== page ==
IB Computer Science Year 2 Higher Level - September 11 2017 Lesson Notes

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Class plan.png What are we going to learn today?[edit]

Hello Class!

  • We will review computational thinking (per our homework)
  • We are going to review arrays
  • We will create some arrays and access the elements in an array
  • We will then process a problem-set from MIT course entitled "Introduction to Computational Thinking and Data Science".
  • We will end with yet another Mr. MacKenty experiment. You'll fill out a google classroom formative check

Introduction[edit]

A colony of Aucks (super-intelligent alien bioengineers) has landed on Earth and has created new species of farm animals! The Aucks are performing their experiments on Earth, and plan on transporting the mutant animals back to their home planet of Aurock. In this problem set, you will implement algorithms to figure out how the aliens should shuttle their experimental animals back across space.

Transporting Cows Across Space[edit]

The aliens have succeeded in breeding cows that jump over the moon! Now they want to take home their mutant cows. The aliens want to take all chosen cows back, but their spaceship has a weight limit and they want to minimize the number of trips they have to take across the universe. Somehow, the aliens have developed breeding technology to make cows with only integer weights.

Be Greedy[edit]

One way of transporting cows is to always pick the heaviest cow that will fit onto the spaceship first. This is an example of a greedy algorithm. So if there’s only 2 tons of free space on your spaceship, with one cow that’s 3 tons and another that’s 1 ton, the 1 ton cow will still get put onto the spaceship.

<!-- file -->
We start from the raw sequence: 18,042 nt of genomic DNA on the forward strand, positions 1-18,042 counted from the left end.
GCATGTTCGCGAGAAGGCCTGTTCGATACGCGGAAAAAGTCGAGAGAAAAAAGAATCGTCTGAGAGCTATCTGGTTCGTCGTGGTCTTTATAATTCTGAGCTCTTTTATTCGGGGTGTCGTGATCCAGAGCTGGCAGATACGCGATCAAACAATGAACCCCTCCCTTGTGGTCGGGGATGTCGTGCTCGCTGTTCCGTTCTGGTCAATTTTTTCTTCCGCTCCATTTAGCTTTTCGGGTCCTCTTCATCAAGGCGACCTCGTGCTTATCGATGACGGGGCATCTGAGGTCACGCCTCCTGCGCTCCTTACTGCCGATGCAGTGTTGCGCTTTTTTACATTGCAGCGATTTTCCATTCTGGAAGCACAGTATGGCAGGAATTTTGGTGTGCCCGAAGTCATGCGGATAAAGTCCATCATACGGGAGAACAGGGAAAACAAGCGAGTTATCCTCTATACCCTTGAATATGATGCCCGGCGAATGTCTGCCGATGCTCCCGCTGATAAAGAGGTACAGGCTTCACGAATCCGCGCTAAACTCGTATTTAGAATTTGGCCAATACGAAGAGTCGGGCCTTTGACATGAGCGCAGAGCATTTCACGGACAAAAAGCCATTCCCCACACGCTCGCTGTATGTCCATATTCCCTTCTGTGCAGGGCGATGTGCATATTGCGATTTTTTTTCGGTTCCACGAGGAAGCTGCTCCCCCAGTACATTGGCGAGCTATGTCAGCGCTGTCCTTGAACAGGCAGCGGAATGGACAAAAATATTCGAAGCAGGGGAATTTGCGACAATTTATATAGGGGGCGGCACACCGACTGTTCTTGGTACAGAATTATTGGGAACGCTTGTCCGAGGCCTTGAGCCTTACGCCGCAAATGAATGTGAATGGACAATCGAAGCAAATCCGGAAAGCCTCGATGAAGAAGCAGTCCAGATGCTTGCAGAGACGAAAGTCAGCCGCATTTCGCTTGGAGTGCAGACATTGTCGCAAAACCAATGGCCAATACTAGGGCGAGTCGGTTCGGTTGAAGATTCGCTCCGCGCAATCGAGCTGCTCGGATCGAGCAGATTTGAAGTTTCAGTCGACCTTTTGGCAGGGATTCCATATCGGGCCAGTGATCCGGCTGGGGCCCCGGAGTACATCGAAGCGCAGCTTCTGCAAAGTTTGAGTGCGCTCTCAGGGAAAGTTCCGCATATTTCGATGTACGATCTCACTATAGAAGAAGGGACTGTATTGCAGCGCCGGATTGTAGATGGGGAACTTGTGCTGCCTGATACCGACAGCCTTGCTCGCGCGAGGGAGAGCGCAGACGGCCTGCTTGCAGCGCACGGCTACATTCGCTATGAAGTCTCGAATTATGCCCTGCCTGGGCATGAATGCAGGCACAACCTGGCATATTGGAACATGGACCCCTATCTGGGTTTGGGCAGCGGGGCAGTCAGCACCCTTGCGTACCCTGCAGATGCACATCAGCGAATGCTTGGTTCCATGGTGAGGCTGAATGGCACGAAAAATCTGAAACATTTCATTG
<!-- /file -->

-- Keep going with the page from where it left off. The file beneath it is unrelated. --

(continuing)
- The order of the list of trips does not matter. That is, [[1,2],[3,4]] and [[3,4],[1,2]] are considered equivalent lists of trips. - All the cows are between 0 and 10 tons in weight - All the cows have unique names - If multiple cows weigh the same amount, break ties arbitrarily - The spaceship has a cargo weight limit (in tons), which is passed into the function as a parameter

Example:

Suppose the spaceship has a weight limit of 10 tons and the set of cows to transport is {“Jesse”: 6, “Maybel”: 3, “Callie”: 2, “Maggie”: 5}. The greedy algorithm will first pick Jesse as the heaviest cow for the first trip. There is still space for 4 tons on the trip. Since Maggie will not fit on this trip, the greedy algorithm picks Maybel, the heaviest cow that will still fit. Now there is only 1 ton of space left, and none of the cows can fit in that space, so the first trip is [“Jesse”, “Maybel”]. For the second trip, the greedy algorithm first picks Maggie as the heaviest remaining cow, and then picks Callie as the last cow. Since they will both fit, this makes the second trip [“Maggie”, “Callie”].

The final result then is [[“Jesse”, “Maybel”], [“Maggie”, “Callie”]].

The collection of cows[edit]

[[Maggie,3],[Herman,7],[Betsy,9],[Oreo,6],[Moo Moo,3],[Milkshake,2],[Millie,5],[Lola,2],[Florence,2],[Henrietta,9]]

Homework.png What is our homework?[edit]

In our next class I will expect you to describe to the class one aspect of computational thinking.

Target.png How am I being assessed today?[edit]

I will assess you formatively today, and make a professional judgement to what extent you understand our learning material. I will use observation, your written work, answers to questions, and contribution to class discussions as data to make my decisions. I normally record my observations in a "evidence of learning" spreadsheet, which I will happily share with you privately if you so wish. I usually need a day or two notice.

Computer1.png As a computer scientist, you have:[edit]

  • Confidence in dealing with complexity
  • Persistence in working with difficult problems
  • Tolerance for ambiguity
  • The ability to deal with open-ended problems
  • The ability to communicate and work with others to achieve a common goal or solution

Credit.png Credits[edit]

A unit of abstract mathematical system subject to the laws of arithmetic.

A natural number, a negative of a natural number, or zero.

Give a sequence of brief answers with no explanation.

Give a detailed account or picture of a situation, event, pattern or process.

Consider the merits or otherwise of an argument or concept. Opinions and conclusions should be presented clearly and supported with appropriate evidence and sound argument.